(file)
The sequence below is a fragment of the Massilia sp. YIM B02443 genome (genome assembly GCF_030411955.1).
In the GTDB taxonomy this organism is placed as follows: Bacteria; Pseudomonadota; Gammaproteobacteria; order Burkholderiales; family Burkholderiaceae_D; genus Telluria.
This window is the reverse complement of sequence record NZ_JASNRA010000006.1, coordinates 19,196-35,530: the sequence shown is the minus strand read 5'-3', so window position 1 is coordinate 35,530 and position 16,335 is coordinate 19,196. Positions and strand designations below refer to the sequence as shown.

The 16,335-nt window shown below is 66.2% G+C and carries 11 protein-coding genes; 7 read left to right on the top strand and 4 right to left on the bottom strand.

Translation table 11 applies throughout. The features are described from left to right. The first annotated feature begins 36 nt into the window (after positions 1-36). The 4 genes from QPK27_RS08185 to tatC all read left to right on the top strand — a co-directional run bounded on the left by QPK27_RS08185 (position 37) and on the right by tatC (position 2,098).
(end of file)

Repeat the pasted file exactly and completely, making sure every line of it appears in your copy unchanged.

The sequence below is a fragment of the Massilia sp. YIM B02443 genome (genome assembly GCF_030411955.1).
In the GTDB taxonomy this organism is placed as follows: Bacteria; Pseudomonadota; Gammaproteobacteria; order Burkholderiales; family Burkholderiaceae_D; genus Telluria.
This window is the reverse complement of sequence record NZ_JASNRA010000006.1, coordinates 19,196-35,530: the sequence shown is the minus strand read 5'-3', so window position 1 is coordinate 35,530 and position 16,335 is coordinate 19,196. Positions and strand designations below refer to the sequence as shown.

The 16,335-nt window shown below is 66.2% G+C and carries 11 protein-coding genes; 7 read left to right on the top strand and 4 right to left on the bottom strand.

Translation table 11 applies throughout. The features are described from left to right. The first annotated feature begins 36 nt into the window (after positions 1-36). The 4 genes from QPK27_RS08185 to tatC all read left to right on the top strand — a co-directional run bounded on the left by QPK27_RS08185 (position 37) and on the right by tatC (position 2,098).